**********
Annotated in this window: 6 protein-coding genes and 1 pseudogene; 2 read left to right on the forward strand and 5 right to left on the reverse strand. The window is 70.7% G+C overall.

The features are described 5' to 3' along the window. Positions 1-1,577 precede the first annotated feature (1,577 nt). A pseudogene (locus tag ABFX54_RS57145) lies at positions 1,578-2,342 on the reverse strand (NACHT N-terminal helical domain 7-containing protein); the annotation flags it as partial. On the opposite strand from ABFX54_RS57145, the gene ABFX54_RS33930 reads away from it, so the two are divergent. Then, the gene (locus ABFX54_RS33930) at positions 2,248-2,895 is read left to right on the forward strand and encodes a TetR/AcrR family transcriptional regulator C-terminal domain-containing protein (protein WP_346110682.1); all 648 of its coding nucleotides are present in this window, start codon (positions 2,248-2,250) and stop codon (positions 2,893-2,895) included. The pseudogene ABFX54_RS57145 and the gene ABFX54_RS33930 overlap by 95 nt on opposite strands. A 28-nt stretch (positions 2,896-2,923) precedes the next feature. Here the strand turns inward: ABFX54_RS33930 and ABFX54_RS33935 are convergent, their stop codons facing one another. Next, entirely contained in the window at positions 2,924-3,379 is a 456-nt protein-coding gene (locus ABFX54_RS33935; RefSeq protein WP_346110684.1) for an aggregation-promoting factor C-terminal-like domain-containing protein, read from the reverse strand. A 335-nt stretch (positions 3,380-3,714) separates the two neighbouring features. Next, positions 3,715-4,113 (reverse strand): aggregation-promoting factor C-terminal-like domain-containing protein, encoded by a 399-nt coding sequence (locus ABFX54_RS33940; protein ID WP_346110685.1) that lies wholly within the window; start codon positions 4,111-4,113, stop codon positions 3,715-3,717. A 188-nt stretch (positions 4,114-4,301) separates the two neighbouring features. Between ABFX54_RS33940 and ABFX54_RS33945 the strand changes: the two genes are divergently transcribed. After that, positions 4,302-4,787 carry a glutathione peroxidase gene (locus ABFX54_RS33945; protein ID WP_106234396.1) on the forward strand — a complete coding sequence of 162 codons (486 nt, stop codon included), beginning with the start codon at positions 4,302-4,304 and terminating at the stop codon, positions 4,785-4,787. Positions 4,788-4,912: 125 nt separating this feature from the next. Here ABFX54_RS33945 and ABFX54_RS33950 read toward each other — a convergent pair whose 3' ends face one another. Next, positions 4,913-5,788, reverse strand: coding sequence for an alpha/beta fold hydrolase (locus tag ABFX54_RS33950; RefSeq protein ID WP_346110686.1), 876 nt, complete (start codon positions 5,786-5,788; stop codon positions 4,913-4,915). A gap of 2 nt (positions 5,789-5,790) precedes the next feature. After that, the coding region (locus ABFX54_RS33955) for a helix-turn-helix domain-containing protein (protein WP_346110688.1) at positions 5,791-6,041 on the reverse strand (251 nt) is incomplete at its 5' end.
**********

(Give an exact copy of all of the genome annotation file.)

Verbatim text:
Annotated in this window: 6 protein-coding genes and 1 pseudogene; 2 read left to right on the forward strand and 5 right to left on the reverse strand. The window is 70.7% G+C overall.

The features are described 5' to 3' along the window. Positions 1-1,577 precede the first annotated feature (1,577 nt). A pseudogene (locus tag ABFX54_RS57145) lies at positions 1,578-2,342 on the reverse strand (NACHT N-terminal helical domain 7-containing protein); the annotation flags it as partial. On the opposite strand from ABFX54_RS57145, the gene ABFX54_RS33930 reads away from it, so the two are divergent. Then, the gene (locus ABFX54_RS33930) at positions 2,248-2,895 is read left to right on the forward strand and encodes a TetR/AcrR family transcriptional regulator C-terminal domain-containing protein (protein WP_346110682.1); all 648 of its coding nucleotides are present in this window, start codon (positions 2,248-2,250) and stop codon (positions 2,893-2,895) included. The pseudogene ABFX54_RS57145 and the gene ABFX54_RS33930 overlap by 95 nt on opposite strands. A 28-nt stretch (positions 2,896-2,923) precedes the next feature. Here the strand turns inward: ABFX54_RS33930 and ABFX54_RS33935 are convergent, their stop codons facing one another. Next, entirely contained in the window at positions 2,924-3,379 is a 456-nt protein-coding gene (locus ABFX54_RS33935; RefSeq protein WP_346110684.1) for an aggregation-promoting factor C-terminal-like domain-containing protein, read from the reverse strand. A 335-nt stretch (positions 3,380-3,714) separates the two neighbouring features. Next, positions 3,715-4,113 (reverse strand): aggregation-promoting factor C-terminal-like domain-containing protein, encoded by a 399-nt coding sequence (locus ABFX54_RS33940; protein ID WP_346110685.1) that lies wholly within the window; start codon positions 4,111-4,113, stop codon positions 3,715-3,717. A 188-nt stretch (positions 4,114-4,301) separates the two neighbouring features. Between ABFX54_RS33940 and ABFX54_RS33945 the strand changes: the two genes are divergently transcribed. After that, positions 4,302-4,787 carry a glutathione peroxidase gene (locus ABFX54_RS33945; protein ID WP_106234396.1) on the forward strand — a complete coding sequence of 162 codons (486 nt, stop codon included), beginning with the start codon at positions 4,302-4,304 and terminating at the stop codon, positions 4,785-4,787. Positions 4,788-4,912: 125 nt separating this feature from the next. Here ABFX54_RS33945 and ABFX54_RS33950 read toward each other — a convergent pair whose 3' ends face one another. Next, positions 4,913-5,788, reverse strand: coding sequence for an alpha/beta fold hydrolase (locus tag ABFX54_RS33950; RefSeq protein ID WP_346110686.1), 876 nt, complete (start codon positions 5,786-5,788; stop codon positions 4,913-4,915). A gap of 2 nt (positions 5,789-5,790) precedes the next feature. After that, the coding region (locus ABFX54_RS33955) for a helix-turn-helix domain-containing protein (protein WP_346110688.1) at positions 5,791-6,041 on the reverse strand (251 nt) is incomplete at its 5' end.